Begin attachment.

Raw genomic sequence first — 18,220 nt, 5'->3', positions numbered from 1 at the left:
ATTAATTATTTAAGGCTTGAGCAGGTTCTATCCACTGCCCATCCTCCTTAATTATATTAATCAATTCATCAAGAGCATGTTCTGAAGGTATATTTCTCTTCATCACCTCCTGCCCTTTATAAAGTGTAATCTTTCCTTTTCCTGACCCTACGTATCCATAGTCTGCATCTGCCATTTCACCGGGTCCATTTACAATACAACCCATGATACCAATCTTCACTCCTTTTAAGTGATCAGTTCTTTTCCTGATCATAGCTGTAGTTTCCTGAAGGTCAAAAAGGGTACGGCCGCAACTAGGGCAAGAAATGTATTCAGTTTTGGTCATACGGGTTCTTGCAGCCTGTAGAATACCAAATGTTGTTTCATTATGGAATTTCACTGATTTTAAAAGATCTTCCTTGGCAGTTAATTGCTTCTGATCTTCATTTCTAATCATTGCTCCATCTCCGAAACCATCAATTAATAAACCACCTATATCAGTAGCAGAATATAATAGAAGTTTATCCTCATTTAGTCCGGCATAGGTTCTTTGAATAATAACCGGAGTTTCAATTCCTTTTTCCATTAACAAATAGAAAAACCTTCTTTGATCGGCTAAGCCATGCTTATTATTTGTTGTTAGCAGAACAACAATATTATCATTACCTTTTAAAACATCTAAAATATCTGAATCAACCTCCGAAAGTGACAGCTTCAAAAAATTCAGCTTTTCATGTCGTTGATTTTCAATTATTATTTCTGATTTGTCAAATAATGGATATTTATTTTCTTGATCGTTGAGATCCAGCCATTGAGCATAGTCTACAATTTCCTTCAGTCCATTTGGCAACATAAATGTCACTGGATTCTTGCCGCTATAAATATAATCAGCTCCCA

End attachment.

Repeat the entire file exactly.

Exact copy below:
Raw genomic sequence first — 18,220 nt, 5'->3', positions numbered from 1 at the left:
ATTAATTATTTAAGGCTTGAGCAGGTTCTATCCACTGCCCATCCTCCTTAATTATATTAATCAATTCATCAAGAGCATGTTCTGAAGGTATATTTCTCTTCATCACCTCCTGCCCTTTATAAAGTGTAATCTTTCCTTTTCCTGACCCTACGTATCCATAGTCTGCATCTGCCATTTCACCGGGTCCATTTACAATACAACCCATGATACCAATCTTCACTCCTTTTAAGTGATCAGTTCTTTTCCTGATCATAGCTGTAGTTTCCTGAAGGTCAAAAAGGGTACGGCCGCAACTAGGGCAAGAAATGTATTCAGTTTTGGTCATACGGGTTCTTGCAGCCTGTAGAATACCAAATGTTGTTTCATTATGGAATTTCACTGATTTTAAAAGATCTTCCTTGGCAGTTAATTGCTTCTGATCTTCATTTCTAATCATTGCTCCATCTCCGAAACCATCAATTAATAAACCACCTATATCAGTAGCAGAATATAATAGAAGTTTATCCTCATTTAGTCCGGCATAGGTTCTTTGAATAATAACCGGAGTTTCAATTCCTTTTTCCATTAACAAATAGAAAAACCTTCTTTGATCGGCTAAGCCATGCTTATTATTTGTTGTTAGCAGAACAACAATATTATCATTACCTTTTAAAACATCTAAAATATCTGAATCAACCTCCGAAAGTGACAGCTTCAAAAAATTCAGCTTTTCATGTCGTTGATTTTCAATTATTATTTCTGATTTGTCAAATAATGGATATTTATTTTCTTGATCGTTGAGATCCAGCCATTGAGCATAGTCTACAATTTCCTTCAGTCCATTTGGCAACATAAATGTCACTGGATTCTTGCCGCTATAAATATAATCAGCTCCCA